ark, N. J., drank seventeen "Jiggers" of
lahisky in succession, thereby winning
a bet' of $1. As he pocketed the money
he fell iu ihe rioor unconscious and
41*4 soaa after In hospital.
*"+^i.' di '.
N E 1 5 9
CHICAGO WOMAN SEEK8 TO DE-
STROV FAMILY/VND HEf?.,,
GOADED TO DESPERATION,
PLANS WERE DELIBERATE,
When Husband Returned From 'Calf oii
Affinity and Began to Abuse Her,
Mrs. Henry Mulsaw Shoots Her
Twice, Then Murders Daughter ndN
Drinks Poison—Victims Will Die. 8?
Chicago, July 7.—Mrs. Henry Mul- i
saw, goaded to desperation by the al
a it a a it
her husband, a street car conductor,
today shot and fatally wounded the
latter and their 3-year-old daughter,
then killed herself with carbolic acid. ,''s
She planned the act carefully, bor
rowing a revolver from her father, ex
plaining that she needed It for protec
tion when her huftband worked at night.
She then wrote lettors to her parents,*
mother-in-law and to the public. In
these she declared she had been a good
faithful wife, but hor husband spent
his spare time with other women, and
beat her. Mulsaw Is alleged to have
been with another woman until 4
o'clock this morning, when hft returned
home. According to the police he be
gan abusing his wife, klcklng'her, and
she drew the revolver and shot him In
the abdomen. He fell to tho floor. She
sent another bullet Into his "back, then
went to her bi-d room and fired a bul
let into tlie body of her little daugh
ter. Satisfied that both were dead, sha
completed tho tragedy by taking
poison. That she kissed the child after
this act la shown by marks of acid on
the child's face. At the hospital It is
said tho father and daughter can not
WOMAN, 70 YEARS OLD, ELOPE8.
Inmate of Winnebago County Institu
tion, Becomes Bride of Aged Suitor.
Hoi-kfird. 111., July 7.—While a board
of managers of the Winnebago county
home for the aged 'were debating the
advisability of permitting the mar
riage, Mrs. Margaret Johnson, ago 70,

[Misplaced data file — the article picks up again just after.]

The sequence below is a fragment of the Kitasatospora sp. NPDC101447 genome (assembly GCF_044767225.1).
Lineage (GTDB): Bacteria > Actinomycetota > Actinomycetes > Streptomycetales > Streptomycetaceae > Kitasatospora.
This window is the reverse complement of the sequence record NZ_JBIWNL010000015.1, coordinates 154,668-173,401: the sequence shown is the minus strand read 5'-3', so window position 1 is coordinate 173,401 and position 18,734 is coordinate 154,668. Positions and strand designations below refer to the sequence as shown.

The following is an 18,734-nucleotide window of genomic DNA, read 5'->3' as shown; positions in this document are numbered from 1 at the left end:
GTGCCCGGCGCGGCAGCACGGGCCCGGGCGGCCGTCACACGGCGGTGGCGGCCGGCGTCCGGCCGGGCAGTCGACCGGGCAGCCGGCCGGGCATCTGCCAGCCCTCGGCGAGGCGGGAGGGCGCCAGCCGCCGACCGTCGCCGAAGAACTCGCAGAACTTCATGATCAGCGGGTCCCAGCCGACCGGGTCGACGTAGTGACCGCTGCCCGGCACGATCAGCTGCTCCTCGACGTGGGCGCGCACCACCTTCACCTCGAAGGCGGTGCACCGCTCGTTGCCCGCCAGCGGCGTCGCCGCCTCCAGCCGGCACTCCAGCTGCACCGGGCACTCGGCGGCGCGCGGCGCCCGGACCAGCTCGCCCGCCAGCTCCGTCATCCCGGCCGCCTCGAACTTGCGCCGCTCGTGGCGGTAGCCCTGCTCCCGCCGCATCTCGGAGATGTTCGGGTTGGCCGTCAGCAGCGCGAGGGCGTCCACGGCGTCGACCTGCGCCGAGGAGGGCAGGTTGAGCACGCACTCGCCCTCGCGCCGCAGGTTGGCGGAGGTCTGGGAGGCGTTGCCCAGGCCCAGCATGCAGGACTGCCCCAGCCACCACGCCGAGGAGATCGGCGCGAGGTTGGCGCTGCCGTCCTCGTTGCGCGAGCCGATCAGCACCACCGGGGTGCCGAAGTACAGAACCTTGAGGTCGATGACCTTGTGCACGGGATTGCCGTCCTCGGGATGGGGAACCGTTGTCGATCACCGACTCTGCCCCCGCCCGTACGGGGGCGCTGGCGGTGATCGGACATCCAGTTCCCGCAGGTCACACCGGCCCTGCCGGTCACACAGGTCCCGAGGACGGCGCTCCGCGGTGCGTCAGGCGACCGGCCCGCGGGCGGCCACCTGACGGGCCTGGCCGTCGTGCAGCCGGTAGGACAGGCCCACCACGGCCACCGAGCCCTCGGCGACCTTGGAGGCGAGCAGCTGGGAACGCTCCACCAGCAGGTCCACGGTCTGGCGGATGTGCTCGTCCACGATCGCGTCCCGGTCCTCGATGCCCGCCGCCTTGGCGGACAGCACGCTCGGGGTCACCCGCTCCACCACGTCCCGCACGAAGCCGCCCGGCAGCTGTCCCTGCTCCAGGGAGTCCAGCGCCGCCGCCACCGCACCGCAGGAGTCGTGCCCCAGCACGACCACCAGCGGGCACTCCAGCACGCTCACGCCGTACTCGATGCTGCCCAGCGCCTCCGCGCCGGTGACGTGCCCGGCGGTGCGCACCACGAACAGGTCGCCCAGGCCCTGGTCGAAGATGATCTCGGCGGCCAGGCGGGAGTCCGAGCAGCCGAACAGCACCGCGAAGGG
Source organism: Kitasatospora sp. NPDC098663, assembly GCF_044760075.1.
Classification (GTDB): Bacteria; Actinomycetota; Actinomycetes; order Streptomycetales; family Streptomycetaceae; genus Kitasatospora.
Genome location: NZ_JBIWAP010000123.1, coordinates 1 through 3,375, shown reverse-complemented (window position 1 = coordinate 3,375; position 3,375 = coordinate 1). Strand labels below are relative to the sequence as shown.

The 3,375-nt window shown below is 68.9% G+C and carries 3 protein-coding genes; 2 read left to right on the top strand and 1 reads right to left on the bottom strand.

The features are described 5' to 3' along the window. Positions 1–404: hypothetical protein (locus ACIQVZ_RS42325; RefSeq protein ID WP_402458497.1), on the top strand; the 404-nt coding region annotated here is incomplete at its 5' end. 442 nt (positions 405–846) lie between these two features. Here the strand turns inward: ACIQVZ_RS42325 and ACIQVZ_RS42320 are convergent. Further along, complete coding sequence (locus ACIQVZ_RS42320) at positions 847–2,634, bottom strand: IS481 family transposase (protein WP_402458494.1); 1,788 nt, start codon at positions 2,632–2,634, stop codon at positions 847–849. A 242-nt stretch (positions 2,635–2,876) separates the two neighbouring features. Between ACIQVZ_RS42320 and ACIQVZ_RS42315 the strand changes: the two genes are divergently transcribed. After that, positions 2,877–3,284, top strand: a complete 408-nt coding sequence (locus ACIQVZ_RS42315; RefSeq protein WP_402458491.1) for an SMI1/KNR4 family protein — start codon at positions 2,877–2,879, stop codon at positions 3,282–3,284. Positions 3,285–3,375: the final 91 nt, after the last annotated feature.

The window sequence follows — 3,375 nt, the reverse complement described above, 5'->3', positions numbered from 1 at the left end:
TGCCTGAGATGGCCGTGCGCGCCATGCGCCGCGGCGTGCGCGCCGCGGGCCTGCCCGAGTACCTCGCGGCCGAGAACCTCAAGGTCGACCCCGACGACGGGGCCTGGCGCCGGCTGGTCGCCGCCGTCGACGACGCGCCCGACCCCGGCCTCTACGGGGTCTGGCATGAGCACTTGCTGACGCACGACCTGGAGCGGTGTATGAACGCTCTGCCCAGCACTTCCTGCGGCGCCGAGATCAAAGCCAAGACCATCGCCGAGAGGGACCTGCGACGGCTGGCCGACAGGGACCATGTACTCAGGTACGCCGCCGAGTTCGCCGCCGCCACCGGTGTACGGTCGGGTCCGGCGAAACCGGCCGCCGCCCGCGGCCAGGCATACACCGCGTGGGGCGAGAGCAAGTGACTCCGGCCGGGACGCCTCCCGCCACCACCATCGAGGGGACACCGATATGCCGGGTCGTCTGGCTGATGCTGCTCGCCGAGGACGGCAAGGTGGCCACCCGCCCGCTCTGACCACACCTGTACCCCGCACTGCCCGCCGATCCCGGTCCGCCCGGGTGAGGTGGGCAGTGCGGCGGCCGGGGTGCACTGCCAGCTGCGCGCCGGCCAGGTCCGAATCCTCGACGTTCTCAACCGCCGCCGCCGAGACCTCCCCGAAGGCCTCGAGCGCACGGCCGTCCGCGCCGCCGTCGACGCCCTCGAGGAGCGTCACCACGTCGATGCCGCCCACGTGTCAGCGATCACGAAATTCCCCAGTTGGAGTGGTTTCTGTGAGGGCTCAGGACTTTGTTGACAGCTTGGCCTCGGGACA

a resident of tho home for four years,
slipped away to the court house and
became tho bride of Timothy Rellly,
aged 78. County Judge Rechkow per
formed the ceremony. Tho managers
had agreed to sanction the wedding
when the annuoncement was made
tliut the pair had taken no chanccs off
an adverse decision. Mr. and Mrs.
Rellly have gone to housekeeping.
GREAT IRON ORE OUTPUT.
Shipments From Lake Superior Sur
passed Any Previous Year.
Washington, July 7.—More Iron ore
was shipped from l^ake Superior in
1909 than over before in ft single year.
Tho quantity, according to tho report
of the I'nlted States geological survey,
was 42,.104.110 long tons. Nearly 36.
000.000 tons of Iron ore passed thru the
Sault Sto Maria canal and thru Lakes
Michigan- and Huron in 1909. The
1.ako Superior ore represented 80 per
cent of the total Iron ore production
of tho United States.
LOCKOUT AT DES MOINES.
Four Hundred Union Carpenters
Controversy With Employers.
Special to Tiroes-Republican.
NEBRASKA IS SOAKED.
Rain Falls on Greater Portion of
Omaha. July 7.—The greater portion
of Nebra*ka received a good soaking
today. In some places tha precipita
tion was two inches. Growing crops
were burning up in many parts of the
Owners Fight Over Dogs.
Oskaloosa, July 7.—A fight between
a couple of dogs about 10 o'clock
Tuesday evening terminated 1n a per
sonal encounter that resulted in serious
Injury to Lem A Swearingen. proprie
tor of a well-known meat market on
Ulgh avenue west. Mr. Swearingen was
taken to the Oskatoosa hospital soofi
after the occurrence. He was uncon
scious.' While attending physicians do
not regard the condition of the patient
as critical, they say it is a case where
time alone can determine the outcome.
L. E. Fisher, his assailant. Is under
bonds to answer to a charge of assault
to do great bodily Injury.
Ballinger Off For
Washington, July 7.—Secretary Bel
linger left Washington today on a trl*
of Inspection westward which ma9
cover a period of several months.
Disastrous Dakota Fire.
Des Moines, July 7.—About 400 union
carpenters were locked out today by
tho master builders because of a con
troversy over working alongside
non-union workers In structural Iron
on one of tho largo buildings In tho
"MILLIONAIRE. HOBO" HELD.
Jamas Eads How Rejeota Offer to Keep
Still If Freed.
Philadelphia, July 7.—Declining tho
offer of tho police magistrate to free
him if he would promise to discontinue
his attempts to epeak in public, James
Eads How. the "millionaire hobo," was
held on S500 ball today to keep the
Minot, S. D„ July 7.—Nineteen stores
In the business portion of Des Lacs,
near Hinvt, tndnv TS?
•loss Is »1M,000.